____________________Fashion Open Studio____________________

For State of Fashion 2022 | Ways of Caring, the Fashion Open Studio also presented the work of four designers in residence. Each week featured a selection of individual projects that celebrated the Arnhem community and actively encouraged their participation. 

The Love Yourself Procession. Photo by Eva Broekema
Duran Lantink

The first designer was Duran Lantink from Amsterdam, who presented The Age of Consent: a two-day workshop that took place in a nursing home for the over 80s. Together with the ‘Original Gangsters’, young students reconstructed second-hand items of clothing, and the seniors were also the ‘wearers’ of the outfits they helped to create. At the end of the workshops the students and seniors, supervised by a salsa instructor, presented the results while dancing and celebrating. The findings, selected by Duran Lantink, were displayed for the duration of the Biennale in the Showroom. It proved to be a unique opportunity to share knowledge that is often lost owing to generational differences.

Sindiso Khumalo

During her residency, Sindiso Khumalo, a sustainable textile designer from South Africa, showed how design and creativity can be a source of joy and beauty on the one hand, and can offer an answer to societal and environmental challenges on the other. In 2014 Sindiso Khumalo founded her label of the same name with a focus on creating sustainable textiles with a strong emphasis on telling African stories. Her designs revolve around the empowerment of women. In 2020 she won the LVMH prize and received the Green Carpet Award as an Emerging Designer. She works very closely with NGOs and small workshops to produce unique handwoven and embroidered textiles, all made by hand in Burkina Faso and South Africa. 

TOTON Januar

After completing his studies at the Parsons School of Design in New York in 2012, TOTON Januar, together with Haryo Balitar, founded TOTON. In 2016 the label won the Woolmark Asia Award with a collaboration with artisans from West Java. TOTON believes that the natural process of manual work, which mostly uses organic materials, should be preserved to limit the environmental damage caused by big factories and the irresponsible use and waste of chemicals.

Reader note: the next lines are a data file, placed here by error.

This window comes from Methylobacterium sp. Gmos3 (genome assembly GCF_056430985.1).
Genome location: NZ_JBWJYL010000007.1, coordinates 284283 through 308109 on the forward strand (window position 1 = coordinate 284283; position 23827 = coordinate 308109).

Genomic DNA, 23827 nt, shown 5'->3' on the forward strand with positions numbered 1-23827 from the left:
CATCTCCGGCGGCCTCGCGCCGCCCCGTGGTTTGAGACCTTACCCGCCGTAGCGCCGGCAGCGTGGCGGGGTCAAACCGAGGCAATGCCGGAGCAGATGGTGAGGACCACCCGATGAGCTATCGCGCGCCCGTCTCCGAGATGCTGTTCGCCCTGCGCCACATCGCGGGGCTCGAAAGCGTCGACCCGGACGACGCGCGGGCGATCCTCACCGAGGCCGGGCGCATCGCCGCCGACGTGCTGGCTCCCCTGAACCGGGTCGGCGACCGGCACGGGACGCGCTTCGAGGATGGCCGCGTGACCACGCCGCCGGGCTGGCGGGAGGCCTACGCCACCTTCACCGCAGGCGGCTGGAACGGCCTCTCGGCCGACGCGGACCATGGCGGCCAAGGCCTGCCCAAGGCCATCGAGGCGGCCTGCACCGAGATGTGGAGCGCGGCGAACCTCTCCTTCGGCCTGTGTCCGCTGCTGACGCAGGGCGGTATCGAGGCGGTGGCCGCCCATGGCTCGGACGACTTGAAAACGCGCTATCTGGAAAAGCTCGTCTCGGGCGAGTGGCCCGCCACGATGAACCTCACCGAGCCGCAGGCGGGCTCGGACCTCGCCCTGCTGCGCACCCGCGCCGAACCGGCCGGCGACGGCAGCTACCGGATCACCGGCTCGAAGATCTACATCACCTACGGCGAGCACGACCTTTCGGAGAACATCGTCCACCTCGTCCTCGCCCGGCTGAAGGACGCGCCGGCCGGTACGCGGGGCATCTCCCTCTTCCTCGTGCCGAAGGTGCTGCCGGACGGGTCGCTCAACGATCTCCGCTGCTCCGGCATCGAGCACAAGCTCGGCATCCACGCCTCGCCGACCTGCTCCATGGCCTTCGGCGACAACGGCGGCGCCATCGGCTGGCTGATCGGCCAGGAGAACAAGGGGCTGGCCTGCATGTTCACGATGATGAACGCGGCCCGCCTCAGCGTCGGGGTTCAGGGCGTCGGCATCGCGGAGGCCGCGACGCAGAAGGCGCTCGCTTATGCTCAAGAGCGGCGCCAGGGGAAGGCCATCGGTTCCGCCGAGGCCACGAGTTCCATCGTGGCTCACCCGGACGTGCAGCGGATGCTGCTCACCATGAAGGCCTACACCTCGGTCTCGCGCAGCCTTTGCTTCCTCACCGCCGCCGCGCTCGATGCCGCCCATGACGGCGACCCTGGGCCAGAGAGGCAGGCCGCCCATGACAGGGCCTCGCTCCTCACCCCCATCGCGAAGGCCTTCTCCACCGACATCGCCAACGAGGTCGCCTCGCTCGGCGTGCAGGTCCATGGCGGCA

Since 2017 TOTON has worked exclusively with an artisanal approach to recycled and upcycled materials in the collection. TOTON hopes to promote the heritage and culture of Indonesia as a way of preserving crafts for the next generation, so that they can inherit and develop it. For its Biennale residency, TOTON presented As I Stand in this Garbage Garden, an invitation to reflect on the concept of ‘newness’ in fashion. TOTON invites you to reconsider your sensory needs and, in the process, to experience something new. The main goal is to examine our behaviour: the rationale behind our purchasing of new garments.


Tom Van der Borght from Belgium was the final Designer in Residence. Tom is well known internationally with his label T.VDB for his non-conformist approach and his readiness to defy rules and conventions, thereby blurring the boundaries between fashion, performance and art. In 2020, T.VDB won the prestigious Grand Prix du Jury and Prix de Publique at the International Festival de Mode in Hyeres for a collection that explored normativity, non-conformism, queer identity and contemporary rituals. Working at the intersection of fashion, textile, graphics, video, performance, scenography and visual art, he blends these disciplines to create new forms. The work of T.VDB is highly conceptual and centres on questioning prevailing values and norms. 

For his residency, T.VDB focused on the idea of self-care, self-love, self-acceptation and the collectivity they imply. ‘Let us create collectivity and community. Not belonging can feel like an isolating experience, but it also offers the possibility of creating an alternative, non-normative contemporary tribe, based on the concepts of caring for one another and carrying one another through life. If you view fashion as an embodied practice, as a communicative layer between the individual and society, it has the potential to be transformative.’ For the Biennale, T.VDB developed a processional parade in partnership with the local community, during three open workshop days. Students, chance visitors and invited makers worked with existing materials to create a collective processional parade on the last day of the Biennale, an ultimate celebration of the process of collective creation by means of powerful symbols and instruments of self-love as a contribution to the creation of a society that engages in self-care! 

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